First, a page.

Monday, September 11, 2017
Multi-District Litigation In Re: Mayweather-Pacquiao PPV Dismissed
On August 25, 2017, in the United States District Court, Central District of California, Judge R. Gary Klausner issued an opinion dismissing all of the claims filed in 26 individual actions and 15 consolidated complaints alleging that Defendants Floyd Mayweather, Mayweather Promotions, LLC, Manny Pacquiao, Top Rank, Inc., Michael Koncz, Bob Arum, Todd DuBeouf and HBO all concealed Pacquiao's shoulder injury and mislead the buying public into paying for the fight that they would not have otherwise purchased.
Judge Klausner ruled that letting these claims stand would "disrupt the nature and integrity of competitive sports." Judge Klausner used the doctrine known as the "license approach" in determining the legal rights of the ticket purchasers. Under this doctrine, "a ticket to a sporting event gives the purchaser 'nothing more than a revocable license' to view what transpires at the ticketed event, regardless of prior promises or representations about the performance."
Judge Klausner held that "a misrepresentation or omission implicates the core of athletic competitions, and therefore does not constitute a cognizable injury to a legally protected interest under the license approach, if it is related to: (A) competitive strategy, or (B) the quality or outcome of competitive performance." Judge Klausner then reasoned that all of the alleged misrepresentations of the Defendants in regards to Pacquiao's injury fell under either competitive strategy or the quality of the performance.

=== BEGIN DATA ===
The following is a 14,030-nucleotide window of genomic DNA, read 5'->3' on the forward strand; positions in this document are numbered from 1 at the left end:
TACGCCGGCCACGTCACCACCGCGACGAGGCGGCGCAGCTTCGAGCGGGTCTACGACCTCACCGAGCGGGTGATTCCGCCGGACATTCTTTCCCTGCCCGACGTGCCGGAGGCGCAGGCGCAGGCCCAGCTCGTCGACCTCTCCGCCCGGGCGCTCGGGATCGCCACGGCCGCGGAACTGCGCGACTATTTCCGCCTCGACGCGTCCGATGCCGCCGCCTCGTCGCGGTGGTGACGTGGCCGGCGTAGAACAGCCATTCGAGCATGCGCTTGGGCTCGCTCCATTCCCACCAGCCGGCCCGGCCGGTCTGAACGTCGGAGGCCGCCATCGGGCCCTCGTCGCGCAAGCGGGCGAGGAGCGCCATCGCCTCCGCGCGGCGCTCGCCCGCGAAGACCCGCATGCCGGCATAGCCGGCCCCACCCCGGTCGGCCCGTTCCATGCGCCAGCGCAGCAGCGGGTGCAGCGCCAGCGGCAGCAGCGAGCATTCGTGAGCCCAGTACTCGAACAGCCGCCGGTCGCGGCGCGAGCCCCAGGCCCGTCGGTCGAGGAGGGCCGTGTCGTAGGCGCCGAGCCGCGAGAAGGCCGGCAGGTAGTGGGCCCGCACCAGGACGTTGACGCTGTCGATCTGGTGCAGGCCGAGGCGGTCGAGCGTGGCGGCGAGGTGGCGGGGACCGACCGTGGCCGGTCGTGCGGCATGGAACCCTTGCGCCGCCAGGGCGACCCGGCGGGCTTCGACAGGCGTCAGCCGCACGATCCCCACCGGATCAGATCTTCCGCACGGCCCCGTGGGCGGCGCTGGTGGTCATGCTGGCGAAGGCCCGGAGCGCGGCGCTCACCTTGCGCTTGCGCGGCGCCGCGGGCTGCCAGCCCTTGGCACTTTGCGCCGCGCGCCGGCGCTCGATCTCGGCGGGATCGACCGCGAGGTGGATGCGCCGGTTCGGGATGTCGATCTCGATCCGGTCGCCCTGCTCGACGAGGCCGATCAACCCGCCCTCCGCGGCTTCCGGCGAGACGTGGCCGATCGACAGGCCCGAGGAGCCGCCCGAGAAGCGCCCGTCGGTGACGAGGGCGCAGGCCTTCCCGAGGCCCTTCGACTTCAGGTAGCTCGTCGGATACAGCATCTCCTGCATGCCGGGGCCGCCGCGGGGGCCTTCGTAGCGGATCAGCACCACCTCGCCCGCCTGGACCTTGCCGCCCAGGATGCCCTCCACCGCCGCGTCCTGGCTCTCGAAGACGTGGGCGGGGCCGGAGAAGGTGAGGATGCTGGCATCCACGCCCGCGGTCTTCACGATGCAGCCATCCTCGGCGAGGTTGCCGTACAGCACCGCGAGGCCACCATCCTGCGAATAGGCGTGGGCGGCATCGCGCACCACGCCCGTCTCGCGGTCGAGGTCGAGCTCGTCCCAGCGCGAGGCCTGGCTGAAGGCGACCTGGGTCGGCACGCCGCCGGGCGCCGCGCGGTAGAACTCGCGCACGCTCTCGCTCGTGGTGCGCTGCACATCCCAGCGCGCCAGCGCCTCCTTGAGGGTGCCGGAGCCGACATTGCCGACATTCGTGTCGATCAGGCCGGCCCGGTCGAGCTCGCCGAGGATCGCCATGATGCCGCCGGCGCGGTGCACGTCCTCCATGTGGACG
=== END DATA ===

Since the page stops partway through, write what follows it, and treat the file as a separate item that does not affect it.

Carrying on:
"The Court is sympathetic to the fact that many boxing fans felt deceived by the statements and omissions made by the fight's participants and promoter. The proper remedy for such unscrupulous behavior when it implicates the core of athletic competition, however, is not a legal one. Disappointed fans may demand that fighters be more transparent in the future, lobby their state athletic commissions to impose more stringent pre-fight medical screenings and disclosure requirements, or even stop watching boxing altogether. They may not, however, sustain a class-action lawsuit."
"In this case, Plaintiffs ultimately received what they paid for, namely: the right to view a boxing match between Manny Pacquiao and Floyd Mayweather, sanctioned and regulated by the Nevada State Athletic Commission. Plaintiffs had no legally protected interest or right to see an exciting fight, a fight between two totally healthy and fully prepared boxers, or a fight that lived up to the significant pre-fight hype."
See Judge Klausner's opinion below:
My guest on this podcast is New York-based boxing manager Ketih Connolly. We talked about how Keith got into the management business and hi...
HBO’s announcement that they are no longer in the boxing business was big news. They were the leading broadcaster of the sport for decades...
My guest on this podcast is Rick Collins, a founding partner at the law firm of Collins, Gann McCloskey & Barry. Rick practices in the ...
My guest on this podcast is Tim Smith, VP of Communications at Haymon Sports and Premier Boxing Champions (PBC). We spoke about the PBC'...